GC: I just checked out your website. I think it’s incredible! … and your story needs to be told and more people should be aware of it. Do you think we’ve done enough to de-mythologize Lincoln?
JS: Maybe for now, we have. …
GC: I just wish people would use the “power of the purse” to boycott crapola like Spielberg’s “Lincoln,” Afleck’s “Argo,” “Zero Dark Thirty,” etc. It’s absurd to pay money and get infected with lies. … It’s absurd to pay for the kind of junk we get on cable TV, too!
JS: There’s so much more we need to talk about! Walt Whitman helped mythologize Lincoln. We need to talk about Lincoln as a Railroad lawyer! The Homestead Act! The Morrill Act, the 14th Amendment. All of these and more were elements of the Civil War and all figure into this horrible Empire we’ve become!
GC: We can’t cover it all in one article! Maybe another. … I would ask one thing, though, for finalizing this piece. Can you re-produce some info from your blog here?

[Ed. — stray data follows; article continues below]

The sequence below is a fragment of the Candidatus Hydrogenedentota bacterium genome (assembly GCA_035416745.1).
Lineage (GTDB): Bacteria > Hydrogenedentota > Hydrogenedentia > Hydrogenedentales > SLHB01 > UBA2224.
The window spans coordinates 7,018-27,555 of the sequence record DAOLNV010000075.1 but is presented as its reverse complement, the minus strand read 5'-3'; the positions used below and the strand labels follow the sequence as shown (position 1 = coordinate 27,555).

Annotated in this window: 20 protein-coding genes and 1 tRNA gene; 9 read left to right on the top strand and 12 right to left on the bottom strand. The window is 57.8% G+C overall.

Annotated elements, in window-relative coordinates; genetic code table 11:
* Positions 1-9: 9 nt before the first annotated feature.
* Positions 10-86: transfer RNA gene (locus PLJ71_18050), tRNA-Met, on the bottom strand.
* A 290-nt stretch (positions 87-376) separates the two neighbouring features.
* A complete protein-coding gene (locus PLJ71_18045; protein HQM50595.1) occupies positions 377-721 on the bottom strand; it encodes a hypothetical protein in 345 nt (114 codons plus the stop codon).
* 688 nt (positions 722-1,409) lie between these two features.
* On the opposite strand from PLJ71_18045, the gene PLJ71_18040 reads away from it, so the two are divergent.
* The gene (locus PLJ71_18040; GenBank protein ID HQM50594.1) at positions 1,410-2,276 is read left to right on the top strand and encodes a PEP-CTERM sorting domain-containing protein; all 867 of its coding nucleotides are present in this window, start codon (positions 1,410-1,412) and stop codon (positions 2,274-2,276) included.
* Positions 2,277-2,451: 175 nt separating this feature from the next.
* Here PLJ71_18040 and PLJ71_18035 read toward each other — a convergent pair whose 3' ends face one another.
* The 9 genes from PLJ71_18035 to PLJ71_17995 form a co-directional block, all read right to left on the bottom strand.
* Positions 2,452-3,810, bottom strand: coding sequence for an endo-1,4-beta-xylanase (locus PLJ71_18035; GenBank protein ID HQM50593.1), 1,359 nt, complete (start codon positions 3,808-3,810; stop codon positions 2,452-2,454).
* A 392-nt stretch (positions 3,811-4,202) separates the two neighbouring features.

Can you tell us a little more about who you are? Maybe provide a link to your painting? I think that would be instructive. I think it ends properly–in your voice, with your story. The implicit question from the beginning is, HOW does one occupy the media? I think the answer is two-fold: We boycott and expose the lies, refuse to take part in the perpetuation of the insidious myths of the Infotainment Industry; and, WE BECOME the media–our message, our lives, become the focus of attention!
A day later. …
JS: HOME FOR ARTISTS, INDIANS, AND OTHER SOCIAL OUTCASTS